I woke up at 7:30 am and awoke to my obnoxious iPad "alarm" alarm. I taped my nips, charged my iPod, laced my shoes, and headed down to the dining area for a hearty breakfast. The breakfast hall was packed full of Germans in spandex and sweat-wicking clothes. Carbo craving runners filled the dining area and German speaking excitement filled the room between the clanking of dishes and silver wear sounds. Everybody was preparing for a day of running. All of the eggs had been consumed by the time I arrived, so I defaulted to rations of bread and cucumbers. Blah. I was able to grab an apple on my way out, but that was it...
|Bob, Michelle, and Me (aka. Luc)|
The first 5 miles were effortless. I ran steady and strong. After a while I came upon a crowd of runners who were gathered near a woman wearing balloons strapped to her waist. The balloons read "4:00"... This meant that I had been keeping an 4 hour marathon pace up to this point. I though "Hell, this is easy". I figured as long as I could keep this balloon lady in my sights for the next 3.5 hours, I'd have a new PR under my belt. A few meters back ran a dude holding a flag which read "3:59:59". Apparently, they didn't coordinate with one another before the race. Shouldn't he be in front of her?
|Beautiful Day for a Marathon|
Around mile 6, I found Bob and Michelle off to the side and they were cheering me on to keep running strong. This helped immensely. I had been in the zone for so long with my only friend (my iPod nano) that I hadn't really realized there were other people here. I was "in the zone". My music helped me to stay focused on my form and my breathing; everything else was German.
As I approached the 10 mile marker, I was still keeping up with the balloon lady, and the flag dude was creeping up on me. Eventually he passed me around mile 11 or 12. I still felt strong, but my calves were starting to tighten up a bit. They weren't screaming expletives yet, so I continued to push forward with diligence.
|On pace for a sub 4 hour marathon!!|
As it turns out, my calves and my will had taken a beating from this crazy-for-a-chubby-dude pace and I found myself slowing down with each passing "K". Keep in mind that this was a European race and all of the checkpoints were in kilometers. By the time I'd reached the 25K mark, I'd lost sight of the balloons and my will to pass her...
I thought to myself, I still might beat the flag dude... Needless to say, he passed me shortly thereafter and I never saw them again. I was approaching the 30K mark now and my pace had slipped even further. I was hitting the wall.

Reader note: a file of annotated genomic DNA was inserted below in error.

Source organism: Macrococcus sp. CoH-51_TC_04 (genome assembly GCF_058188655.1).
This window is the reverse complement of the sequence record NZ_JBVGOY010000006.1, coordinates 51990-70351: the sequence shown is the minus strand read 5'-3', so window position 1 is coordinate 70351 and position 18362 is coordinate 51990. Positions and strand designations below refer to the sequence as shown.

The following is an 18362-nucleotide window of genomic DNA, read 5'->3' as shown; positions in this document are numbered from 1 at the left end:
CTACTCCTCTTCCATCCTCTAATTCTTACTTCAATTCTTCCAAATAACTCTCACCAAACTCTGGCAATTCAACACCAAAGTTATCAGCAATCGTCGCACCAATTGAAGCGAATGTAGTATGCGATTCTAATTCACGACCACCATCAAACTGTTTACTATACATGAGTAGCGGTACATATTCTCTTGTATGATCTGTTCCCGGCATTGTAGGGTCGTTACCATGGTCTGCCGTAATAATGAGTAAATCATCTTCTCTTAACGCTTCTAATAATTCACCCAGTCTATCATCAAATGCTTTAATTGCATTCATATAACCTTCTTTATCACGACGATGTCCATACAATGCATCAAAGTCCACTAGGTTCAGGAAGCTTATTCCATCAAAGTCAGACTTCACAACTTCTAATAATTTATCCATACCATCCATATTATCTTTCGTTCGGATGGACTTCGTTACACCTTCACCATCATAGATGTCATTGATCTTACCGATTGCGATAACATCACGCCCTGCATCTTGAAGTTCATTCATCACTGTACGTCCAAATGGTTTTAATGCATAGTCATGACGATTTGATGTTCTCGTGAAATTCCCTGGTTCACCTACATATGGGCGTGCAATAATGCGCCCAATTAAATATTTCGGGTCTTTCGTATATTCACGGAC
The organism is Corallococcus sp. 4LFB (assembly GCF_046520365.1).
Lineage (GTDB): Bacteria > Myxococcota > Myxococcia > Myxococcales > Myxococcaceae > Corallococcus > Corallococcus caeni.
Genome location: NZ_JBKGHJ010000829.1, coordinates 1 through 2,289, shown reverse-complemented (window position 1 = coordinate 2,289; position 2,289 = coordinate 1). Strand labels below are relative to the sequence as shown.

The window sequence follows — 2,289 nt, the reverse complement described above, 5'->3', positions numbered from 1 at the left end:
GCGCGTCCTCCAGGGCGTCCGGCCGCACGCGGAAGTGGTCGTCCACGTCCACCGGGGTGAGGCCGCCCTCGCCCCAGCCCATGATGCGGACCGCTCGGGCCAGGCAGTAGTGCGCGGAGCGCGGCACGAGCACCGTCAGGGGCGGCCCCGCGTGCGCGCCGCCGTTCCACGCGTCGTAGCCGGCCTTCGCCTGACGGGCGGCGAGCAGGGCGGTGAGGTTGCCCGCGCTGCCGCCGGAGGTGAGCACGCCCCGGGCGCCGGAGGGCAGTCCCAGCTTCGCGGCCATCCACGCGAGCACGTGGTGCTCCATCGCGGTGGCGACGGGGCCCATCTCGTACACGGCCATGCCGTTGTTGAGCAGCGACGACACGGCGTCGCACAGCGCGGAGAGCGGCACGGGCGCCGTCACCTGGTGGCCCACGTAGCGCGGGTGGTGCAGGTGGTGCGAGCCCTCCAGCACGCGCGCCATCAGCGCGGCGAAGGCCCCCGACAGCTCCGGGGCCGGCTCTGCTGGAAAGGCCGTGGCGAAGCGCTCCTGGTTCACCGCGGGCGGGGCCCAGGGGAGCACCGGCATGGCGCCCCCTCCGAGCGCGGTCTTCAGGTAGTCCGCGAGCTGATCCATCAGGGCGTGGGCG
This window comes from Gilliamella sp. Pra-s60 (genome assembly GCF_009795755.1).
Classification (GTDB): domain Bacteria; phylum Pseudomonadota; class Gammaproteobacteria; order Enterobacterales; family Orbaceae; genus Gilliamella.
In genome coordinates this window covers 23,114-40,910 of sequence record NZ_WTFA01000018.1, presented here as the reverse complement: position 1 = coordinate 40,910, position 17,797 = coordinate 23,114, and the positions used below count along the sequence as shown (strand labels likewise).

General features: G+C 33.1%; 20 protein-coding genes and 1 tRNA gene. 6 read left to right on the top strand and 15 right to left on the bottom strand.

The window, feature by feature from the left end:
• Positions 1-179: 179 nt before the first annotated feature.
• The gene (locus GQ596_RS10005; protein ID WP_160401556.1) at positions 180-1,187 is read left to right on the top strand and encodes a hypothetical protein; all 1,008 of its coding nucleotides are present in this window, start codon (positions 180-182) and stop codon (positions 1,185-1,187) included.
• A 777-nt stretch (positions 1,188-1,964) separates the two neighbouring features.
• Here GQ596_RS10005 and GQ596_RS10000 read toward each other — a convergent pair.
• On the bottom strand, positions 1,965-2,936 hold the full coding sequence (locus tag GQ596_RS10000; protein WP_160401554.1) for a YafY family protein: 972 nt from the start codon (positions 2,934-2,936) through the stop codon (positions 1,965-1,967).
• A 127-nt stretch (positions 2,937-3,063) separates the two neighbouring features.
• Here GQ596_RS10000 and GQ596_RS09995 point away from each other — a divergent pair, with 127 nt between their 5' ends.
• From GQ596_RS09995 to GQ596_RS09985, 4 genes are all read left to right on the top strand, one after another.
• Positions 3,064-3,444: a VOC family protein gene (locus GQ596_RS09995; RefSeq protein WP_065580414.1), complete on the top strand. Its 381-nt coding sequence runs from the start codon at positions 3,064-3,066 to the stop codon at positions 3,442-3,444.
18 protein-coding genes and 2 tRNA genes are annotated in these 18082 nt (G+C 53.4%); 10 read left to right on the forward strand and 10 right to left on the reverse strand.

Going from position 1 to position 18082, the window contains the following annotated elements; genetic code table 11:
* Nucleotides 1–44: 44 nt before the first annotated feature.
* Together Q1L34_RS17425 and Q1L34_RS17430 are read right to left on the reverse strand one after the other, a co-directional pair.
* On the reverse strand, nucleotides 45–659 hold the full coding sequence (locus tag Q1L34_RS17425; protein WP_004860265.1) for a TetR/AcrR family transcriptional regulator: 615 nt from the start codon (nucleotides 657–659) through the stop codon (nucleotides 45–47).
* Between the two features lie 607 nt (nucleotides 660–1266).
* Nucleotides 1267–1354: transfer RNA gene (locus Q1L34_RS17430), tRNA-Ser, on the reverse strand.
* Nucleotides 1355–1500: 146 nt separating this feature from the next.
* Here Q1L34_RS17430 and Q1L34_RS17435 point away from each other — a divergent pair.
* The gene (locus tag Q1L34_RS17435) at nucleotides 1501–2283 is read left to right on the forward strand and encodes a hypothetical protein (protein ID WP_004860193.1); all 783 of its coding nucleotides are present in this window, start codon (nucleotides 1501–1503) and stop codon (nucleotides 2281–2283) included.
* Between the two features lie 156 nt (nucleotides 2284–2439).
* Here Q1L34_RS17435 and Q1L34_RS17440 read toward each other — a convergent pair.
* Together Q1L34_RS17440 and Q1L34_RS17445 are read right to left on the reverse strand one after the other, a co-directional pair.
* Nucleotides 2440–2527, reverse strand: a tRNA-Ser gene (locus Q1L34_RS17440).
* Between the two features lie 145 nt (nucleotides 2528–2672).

By the time I reached the 20 mile marker I found myself doing a walk / jog regiment. I'd walk for 50 meters and then jog for 200-300 meters. Running was a thing of the past at this point. My quads and calves just weren't in it anymore. Around mile 22 I started looking around each corner for the finish line. It was nowhere to be found. The 4:15 balloon dude passed me, then the 4:30 balloon dude...
The ailments of this distance run tacked on more and more pain to my calves; I continued looking for that finish line for the next 5-6 miles. Kilometers just didn't make sense to me anymore. My legs were pissed.
Eventually I came to a point in the race where the finish line was in sight, but there was still another 2 miles to go before I could cross it. Talk about gluttony. The race directors did this on purpose! I just knew it! I wanted their names and their addresses. They were clearly distance runners who found joy in this "false hope" game. I see the humor now, but didn't see it then.
Around mile 24 I was able to see the 4:15 balloon dude pass me, but he was passing me on the other side of the road; heading for the finish. I looked at my watch and realized that I was still on a sub 5 hour pace, but my dreams of crushing my PR were just that; a dream. My goal now was to "not die" and just finish. I continued with my jog / walk regiment, but by this point, it was almost easier to jog. Walking took more effort. Ironically, it's more difficult to walk on sore legs than it is to jog. Ask any runner and I'm sure they'd tell you the same. Once you get to a certain point, the mechanics of running are less painful than the mechanics of walking. Weird, I know.
|Less than 1 mile to go!!|
|2013 Dusseldorf Marathon|
Eventually I found Michael and then I saw Bob. Luckily Bob had my coat and that was a good thing. The shade was still cold and I was drenched with man-sweat. I immediately put my coat on and we all enjoyed a tall beer with Michelle's relay team near the finish line.
After the race, I went back to my room, showered, and fell on my bed. I tried to catch a few Z's, but I'm not sure if I ever did... I laid there for a while and eventually I got up. Again, I'm not sure if I ever actually saw the sand man though...? Let's assume I did.
|Me, Bob, Michelle, Becky, Erin, and Barry|
After dinner, Bob and Michelle dropped me off at my front door. I hobbled up the steps and fell on my bed again... I definitely saw the sand man this time.
This was a great experience. I'm proud of the way I ran the race. I pushed hard in the beginning and pushed even harder near the end when all of my energy was gone; I left everything on the course. Once the 4:30 balloon dude passed me, I knew it was time to just enjoy the run since all hopes of a new PR were gone. I will remember this run forever. It's the run that I didn't (ok, couldn't) train for, but still kicked ass on. :)
Thank you, Bob, for allowing me to run this race again! Maybe I'll set a new PR here next year??? :)